One of the interesting things about emigrating is that your friends become your family. So far in our experience those friends are also ex-pats. I think we must end up together by default, when those with relatives close by are celebrating an event or specific holiday (Thanksgiving/Canada day/Family day etc.) as a family, us Brits who are left out tend to migrate together & see it as an opportunity to just hang out together. Over the years those family friends have changed as people move on, but it hasn’t stopped the newly emigrated – often work colleagues of my husband – filling empty spaces at the table.
Then there is an extension of that – grandparents come to visit, & quiet often for lengthy periods of time because they are usually retired & can spend extended holidays with their grandchildren. As part of the friendship you get to know their parents, when normally you might never actually meet them. I know this to be true of my in-laws, over the years they have got to know many of our friends, & now we even arrange something so that everyone gets to catch up. Then it gets even bigger because all the grandparents, who met once at a Christmas get together at our place, want to see each other too. We have even had an occasion when my in-laws & friends parents were coincidently on the same plane!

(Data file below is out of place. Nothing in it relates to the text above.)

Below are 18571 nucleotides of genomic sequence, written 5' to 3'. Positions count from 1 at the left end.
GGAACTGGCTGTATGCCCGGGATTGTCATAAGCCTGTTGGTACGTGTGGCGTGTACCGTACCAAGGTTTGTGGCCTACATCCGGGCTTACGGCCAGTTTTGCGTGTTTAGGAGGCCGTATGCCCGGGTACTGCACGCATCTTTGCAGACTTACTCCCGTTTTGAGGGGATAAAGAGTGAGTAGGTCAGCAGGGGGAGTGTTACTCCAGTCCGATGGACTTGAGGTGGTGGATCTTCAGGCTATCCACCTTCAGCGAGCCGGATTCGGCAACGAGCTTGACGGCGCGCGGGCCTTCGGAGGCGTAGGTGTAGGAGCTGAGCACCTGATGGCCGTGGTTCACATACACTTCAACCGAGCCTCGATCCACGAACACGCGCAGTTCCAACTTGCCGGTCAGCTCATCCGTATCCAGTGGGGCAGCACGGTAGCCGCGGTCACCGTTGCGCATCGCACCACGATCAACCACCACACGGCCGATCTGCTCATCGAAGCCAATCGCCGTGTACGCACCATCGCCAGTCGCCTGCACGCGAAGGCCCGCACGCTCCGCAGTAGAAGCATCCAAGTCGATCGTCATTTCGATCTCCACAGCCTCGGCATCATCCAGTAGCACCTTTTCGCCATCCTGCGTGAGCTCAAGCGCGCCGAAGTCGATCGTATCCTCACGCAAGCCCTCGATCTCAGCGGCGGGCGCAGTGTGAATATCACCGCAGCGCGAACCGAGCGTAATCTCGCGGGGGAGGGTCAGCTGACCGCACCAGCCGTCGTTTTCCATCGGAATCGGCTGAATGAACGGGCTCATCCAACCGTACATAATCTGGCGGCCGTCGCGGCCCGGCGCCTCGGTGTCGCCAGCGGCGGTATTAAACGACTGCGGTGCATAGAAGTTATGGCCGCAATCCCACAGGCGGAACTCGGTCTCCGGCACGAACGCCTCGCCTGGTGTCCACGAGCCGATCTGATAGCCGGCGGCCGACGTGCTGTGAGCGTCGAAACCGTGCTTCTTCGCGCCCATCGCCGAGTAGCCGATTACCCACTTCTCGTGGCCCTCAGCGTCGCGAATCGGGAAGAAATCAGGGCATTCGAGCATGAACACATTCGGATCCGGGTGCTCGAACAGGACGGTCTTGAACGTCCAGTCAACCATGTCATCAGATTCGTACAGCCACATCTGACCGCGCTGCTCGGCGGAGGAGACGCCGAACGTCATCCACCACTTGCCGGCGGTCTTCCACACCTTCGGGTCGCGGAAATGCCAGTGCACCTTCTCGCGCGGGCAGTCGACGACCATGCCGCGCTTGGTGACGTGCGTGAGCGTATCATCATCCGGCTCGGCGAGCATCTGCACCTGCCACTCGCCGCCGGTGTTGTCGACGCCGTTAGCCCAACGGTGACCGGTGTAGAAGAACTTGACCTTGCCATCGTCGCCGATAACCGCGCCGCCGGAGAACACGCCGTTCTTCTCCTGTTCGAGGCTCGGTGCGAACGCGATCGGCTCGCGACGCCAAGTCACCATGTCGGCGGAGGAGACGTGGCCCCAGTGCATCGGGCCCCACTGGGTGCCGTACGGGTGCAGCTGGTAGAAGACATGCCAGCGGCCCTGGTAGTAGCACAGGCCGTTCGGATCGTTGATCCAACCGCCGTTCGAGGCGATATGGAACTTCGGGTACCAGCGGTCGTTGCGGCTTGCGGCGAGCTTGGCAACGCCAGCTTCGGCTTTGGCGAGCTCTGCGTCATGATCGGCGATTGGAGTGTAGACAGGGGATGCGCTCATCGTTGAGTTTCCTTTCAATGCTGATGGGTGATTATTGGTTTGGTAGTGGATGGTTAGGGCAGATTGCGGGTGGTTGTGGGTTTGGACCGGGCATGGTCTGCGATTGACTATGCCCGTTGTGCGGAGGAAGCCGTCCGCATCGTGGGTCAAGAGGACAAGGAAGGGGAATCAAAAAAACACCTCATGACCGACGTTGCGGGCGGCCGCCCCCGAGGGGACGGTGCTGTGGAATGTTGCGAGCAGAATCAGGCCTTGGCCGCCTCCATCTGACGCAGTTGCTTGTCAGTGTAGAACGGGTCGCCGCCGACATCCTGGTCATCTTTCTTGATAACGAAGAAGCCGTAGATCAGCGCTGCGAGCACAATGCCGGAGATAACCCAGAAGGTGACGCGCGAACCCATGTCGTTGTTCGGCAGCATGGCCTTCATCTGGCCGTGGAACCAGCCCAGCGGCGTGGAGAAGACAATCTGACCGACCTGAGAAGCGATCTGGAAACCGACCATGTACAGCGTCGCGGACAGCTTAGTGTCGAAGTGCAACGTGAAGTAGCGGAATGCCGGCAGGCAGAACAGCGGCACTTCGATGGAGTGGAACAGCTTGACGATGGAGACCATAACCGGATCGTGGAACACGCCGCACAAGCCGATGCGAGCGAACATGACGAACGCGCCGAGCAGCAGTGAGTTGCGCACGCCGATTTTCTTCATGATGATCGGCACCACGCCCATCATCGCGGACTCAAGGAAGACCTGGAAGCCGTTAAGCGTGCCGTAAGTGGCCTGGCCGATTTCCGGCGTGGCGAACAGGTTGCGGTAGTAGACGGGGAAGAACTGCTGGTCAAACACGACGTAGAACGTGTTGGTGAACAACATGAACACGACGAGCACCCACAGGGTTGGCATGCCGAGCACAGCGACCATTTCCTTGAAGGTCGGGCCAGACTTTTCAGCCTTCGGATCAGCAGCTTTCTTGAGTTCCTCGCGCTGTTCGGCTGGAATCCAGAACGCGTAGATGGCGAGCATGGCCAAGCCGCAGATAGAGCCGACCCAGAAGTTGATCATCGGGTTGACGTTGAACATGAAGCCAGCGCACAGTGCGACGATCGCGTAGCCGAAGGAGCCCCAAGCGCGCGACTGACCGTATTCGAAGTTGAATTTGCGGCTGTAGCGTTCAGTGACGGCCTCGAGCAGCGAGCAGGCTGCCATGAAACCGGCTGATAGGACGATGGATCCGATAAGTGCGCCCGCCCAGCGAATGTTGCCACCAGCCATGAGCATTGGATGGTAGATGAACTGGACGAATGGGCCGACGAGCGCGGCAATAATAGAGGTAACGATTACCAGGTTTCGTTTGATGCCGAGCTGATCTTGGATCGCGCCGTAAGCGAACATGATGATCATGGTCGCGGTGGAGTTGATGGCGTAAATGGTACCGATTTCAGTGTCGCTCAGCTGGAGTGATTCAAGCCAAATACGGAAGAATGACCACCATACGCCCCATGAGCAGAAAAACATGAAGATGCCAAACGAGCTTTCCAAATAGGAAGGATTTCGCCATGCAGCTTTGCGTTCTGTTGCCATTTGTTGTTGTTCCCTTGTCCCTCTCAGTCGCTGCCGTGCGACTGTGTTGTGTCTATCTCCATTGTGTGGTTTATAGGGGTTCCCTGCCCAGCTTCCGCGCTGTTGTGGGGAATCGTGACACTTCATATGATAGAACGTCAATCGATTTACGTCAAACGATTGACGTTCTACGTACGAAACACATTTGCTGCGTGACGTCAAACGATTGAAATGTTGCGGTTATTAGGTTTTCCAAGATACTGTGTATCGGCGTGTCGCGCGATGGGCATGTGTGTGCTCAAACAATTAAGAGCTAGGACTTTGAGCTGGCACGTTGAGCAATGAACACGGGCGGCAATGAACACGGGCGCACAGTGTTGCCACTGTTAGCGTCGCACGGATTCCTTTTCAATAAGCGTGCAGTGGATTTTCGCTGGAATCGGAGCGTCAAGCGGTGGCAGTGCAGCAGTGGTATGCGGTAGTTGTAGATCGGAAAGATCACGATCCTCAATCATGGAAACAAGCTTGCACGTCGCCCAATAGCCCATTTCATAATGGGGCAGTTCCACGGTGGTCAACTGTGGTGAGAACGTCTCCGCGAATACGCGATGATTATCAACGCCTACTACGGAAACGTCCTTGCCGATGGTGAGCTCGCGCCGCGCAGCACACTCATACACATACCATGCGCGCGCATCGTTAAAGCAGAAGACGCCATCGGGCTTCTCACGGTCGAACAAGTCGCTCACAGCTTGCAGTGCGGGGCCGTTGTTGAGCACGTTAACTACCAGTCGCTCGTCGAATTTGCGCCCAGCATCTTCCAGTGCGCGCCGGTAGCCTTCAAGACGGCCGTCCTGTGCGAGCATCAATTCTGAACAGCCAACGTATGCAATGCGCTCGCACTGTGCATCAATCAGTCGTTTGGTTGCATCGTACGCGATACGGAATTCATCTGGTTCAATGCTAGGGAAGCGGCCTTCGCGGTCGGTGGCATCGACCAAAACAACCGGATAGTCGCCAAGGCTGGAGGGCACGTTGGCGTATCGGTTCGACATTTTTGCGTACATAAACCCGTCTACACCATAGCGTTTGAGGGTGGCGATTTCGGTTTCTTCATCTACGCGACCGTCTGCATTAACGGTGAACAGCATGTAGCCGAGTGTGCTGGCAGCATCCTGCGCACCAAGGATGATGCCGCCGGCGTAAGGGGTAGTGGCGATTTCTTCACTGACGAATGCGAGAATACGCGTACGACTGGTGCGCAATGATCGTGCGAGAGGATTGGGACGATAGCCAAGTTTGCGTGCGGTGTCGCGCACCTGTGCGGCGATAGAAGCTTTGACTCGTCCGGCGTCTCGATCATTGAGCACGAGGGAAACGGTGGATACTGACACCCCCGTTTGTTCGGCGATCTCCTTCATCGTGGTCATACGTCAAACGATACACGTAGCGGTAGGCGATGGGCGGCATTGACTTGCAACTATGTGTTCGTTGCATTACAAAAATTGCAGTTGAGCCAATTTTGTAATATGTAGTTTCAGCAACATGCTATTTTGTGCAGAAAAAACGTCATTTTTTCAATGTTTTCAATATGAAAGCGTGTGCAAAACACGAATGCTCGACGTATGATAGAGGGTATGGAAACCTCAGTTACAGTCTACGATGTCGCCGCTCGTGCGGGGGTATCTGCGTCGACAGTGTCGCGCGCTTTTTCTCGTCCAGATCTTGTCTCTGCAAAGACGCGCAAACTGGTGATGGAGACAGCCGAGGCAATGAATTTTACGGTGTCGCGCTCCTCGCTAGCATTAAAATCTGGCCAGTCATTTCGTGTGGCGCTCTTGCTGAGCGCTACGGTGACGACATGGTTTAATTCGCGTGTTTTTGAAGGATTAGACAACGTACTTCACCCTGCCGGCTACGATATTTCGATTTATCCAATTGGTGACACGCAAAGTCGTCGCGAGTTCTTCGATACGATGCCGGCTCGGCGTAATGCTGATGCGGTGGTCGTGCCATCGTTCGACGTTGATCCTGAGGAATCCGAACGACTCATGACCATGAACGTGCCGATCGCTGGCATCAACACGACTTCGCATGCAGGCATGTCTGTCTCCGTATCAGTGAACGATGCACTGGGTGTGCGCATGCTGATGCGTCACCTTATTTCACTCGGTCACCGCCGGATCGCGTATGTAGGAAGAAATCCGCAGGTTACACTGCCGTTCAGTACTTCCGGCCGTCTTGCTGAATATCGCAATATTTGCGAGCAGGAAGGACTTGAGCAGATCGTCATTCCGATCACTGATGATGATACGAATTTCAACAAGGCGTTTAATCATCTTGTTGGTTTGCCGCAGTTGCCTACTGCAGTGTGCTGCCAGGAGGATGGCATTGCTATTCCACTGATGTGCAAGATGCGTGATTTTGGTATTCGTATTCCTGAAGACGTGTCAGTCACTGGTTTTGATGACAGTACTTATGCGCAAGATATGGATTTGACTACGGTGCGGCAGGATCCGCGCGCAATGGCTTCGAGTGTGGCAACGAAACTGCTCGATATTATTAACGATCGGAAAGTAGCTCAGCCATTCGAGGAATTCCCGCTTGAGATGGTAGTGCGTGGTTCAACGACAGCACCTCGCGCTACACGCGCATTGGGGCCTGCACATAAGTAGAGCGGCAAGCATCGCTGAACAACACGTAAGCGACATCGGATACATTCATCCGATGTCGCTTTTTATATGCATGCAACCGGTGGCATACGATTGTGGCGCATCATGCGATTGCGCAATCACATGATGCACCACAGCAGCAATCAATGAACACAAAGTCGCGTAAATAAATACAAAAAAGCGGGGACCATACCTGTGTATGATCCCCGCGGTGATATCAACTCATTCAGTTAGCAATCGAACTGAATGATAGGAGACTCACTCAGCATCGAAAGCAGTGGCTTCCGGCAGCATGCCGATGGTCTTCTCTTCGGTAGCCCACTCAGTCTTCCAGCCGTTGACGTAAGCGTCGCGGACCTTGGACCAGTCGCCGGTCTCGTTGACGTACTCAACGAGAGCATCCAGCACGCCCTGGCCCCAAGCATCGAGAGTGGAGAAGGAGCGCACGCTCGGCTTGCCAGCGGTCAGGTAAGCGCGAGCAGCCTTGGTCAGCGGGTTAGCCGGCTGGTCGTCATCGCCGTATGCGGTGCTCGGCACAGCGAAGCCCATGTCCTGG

This weekend has been a prime example of this. We have met up with two sets of ex-pat friends who both have one set of grandparents visiting, all of which have been to our house at some point on previous visits. It is interesting to be the friends getting to know other people’s parents & the fascinating stories they have to tell, while we all enjoy a glass of wine in the sunshine & the kids destroy the house. It is so true what they say, you can choose your friends but not your family, & it’s even better when you also enjoy the company of your friends family too.